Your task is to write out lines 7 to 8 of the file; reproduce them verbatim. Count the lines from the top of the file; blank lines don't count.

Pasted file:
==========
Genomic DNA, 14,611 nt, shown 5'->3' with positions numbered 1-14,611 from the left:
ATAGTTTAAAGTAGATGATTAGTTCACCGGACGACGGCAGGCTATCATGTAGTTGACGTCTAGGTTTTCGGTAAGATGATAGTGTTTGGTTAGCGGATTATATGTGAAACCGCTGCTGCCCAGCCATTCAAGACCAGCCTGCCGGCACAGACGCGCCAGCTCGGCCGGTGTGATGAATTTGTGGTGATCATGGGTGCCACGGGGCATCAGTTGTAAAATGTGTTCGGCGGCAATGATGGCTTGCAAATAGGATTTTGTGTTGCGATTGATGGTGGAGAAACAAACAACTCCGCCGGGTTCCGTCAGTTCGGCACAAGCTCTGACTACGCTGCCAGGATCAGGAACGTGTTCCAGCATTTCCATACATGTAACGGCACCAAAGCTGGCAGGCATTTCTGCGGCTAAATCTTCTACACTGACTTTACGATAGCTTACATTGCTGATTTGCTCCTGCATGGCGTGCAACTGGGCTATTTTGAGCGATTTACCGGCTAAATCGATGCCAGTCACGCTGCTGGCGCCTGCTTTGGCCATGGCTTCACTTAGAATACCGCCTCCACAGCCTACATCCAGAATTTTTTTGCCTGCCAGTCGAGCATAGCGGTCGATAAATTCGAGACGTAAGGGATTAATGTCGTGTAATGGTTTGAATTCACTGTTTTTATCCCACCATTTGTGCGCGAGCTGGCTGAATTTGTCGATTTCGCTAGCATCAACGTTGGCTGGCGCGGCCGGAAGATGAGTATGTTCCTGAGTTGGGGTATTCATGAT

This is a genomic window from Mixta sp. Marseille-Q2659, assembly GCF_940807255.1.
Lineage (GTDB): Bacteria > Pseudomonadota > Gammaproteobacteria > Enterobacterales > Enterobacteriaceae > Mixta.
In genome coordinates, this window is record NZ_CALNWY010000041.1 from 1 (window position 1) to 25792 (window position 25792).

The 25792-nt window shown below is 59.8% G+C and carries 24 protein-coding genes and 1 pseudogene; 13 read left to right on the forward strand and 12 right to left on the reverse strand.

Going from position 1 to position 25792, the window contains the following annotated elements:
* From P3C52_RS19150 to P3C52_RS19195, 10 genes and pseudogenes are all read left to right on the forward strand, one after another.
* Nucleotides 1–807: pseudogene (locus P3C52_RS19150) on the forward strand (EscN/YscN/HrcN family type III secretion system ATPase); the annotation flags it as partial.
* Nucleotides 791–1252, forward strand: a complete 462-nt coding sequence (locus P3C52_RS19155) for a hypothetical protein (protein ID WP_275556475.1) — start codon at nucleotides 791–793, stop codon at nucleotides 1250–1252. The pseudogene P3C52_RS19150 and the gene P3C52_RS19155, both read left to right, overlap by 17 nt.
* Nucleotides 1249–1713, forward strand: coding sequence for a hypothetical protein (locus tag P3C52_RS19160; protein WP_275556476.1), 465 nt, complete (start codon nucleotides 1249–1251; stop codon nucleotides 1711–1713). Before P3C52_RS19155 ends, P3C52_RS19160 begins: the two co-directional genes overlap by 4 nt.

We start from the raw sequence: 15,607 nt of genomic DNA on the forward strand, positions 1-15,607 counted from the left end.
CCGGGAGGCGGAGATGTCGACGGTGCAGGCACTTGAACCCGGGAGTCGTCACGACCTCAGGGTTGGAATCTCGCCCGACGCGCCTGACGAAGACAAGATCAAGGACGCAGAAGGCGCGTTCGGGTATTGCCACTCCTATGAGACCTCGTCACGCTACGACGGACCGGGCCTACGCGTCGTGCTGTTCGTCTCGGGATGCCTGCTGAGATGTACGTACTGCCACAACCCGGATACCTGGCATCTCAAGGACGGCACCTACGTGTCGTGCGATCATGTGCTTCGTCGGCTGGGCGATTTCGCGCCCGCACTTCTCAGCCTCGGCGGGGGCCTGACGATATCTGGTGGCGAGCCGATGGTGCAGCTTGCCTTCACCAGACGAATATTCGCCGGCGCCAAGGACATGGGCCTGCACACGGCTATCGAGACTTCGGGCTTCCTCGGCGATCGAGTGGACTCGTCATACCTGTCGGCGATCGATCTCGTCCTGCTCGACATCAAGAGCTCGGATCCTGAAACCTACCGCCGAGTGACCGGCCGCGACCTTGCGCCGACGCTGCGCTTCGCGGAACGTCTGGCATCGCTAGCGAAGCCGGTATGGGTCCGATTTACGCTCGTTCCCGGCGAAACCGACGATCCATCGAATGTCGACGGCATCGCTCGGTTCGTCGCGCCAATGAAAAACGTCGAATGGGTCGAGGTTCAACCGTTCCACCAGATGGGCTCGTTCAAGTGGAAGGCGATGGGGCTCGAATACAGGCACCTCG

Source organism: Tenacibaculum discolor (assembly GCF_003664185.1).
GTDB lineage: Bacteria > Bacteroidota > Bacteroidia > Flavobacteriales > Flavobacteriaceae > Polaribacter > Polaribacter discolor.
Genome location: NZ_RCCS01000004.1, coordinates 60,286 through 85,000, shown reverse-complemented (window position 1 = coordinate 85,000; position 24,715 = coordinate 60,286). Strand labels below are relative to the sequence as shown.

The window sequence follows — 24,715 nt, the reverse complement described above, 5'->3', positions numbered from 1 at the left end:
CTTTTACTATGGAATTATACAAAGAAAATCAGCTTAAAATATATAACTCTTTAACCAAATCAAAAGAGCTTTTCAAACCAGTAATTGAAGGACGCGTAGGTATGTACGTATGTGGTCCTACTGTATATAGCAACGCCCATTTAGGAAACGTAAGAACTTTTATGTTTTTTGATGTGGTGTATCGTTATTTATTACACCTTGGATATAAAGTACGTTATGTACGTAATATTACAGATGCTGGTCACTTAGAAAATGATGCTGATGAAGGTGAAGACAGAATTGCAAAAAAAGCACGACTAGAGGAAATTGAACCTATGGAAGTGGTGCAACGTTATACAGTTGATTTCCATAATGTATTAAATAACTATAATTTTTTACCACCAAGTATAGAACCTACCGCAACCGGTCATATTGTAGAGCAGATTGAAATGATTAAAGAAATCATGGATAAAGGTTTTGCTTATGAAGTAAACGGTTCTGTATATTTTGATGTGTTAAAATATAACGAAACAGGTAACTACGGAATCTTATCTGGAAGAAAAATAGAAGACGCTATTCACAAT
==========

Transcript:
Going from position 1 to position 25792, the window contains the following annotated elements:
* From P3C52_RS19150 to P3C52_RS19195, 10 genes and pseudogenes are all read left to right on the forward strand, one after another.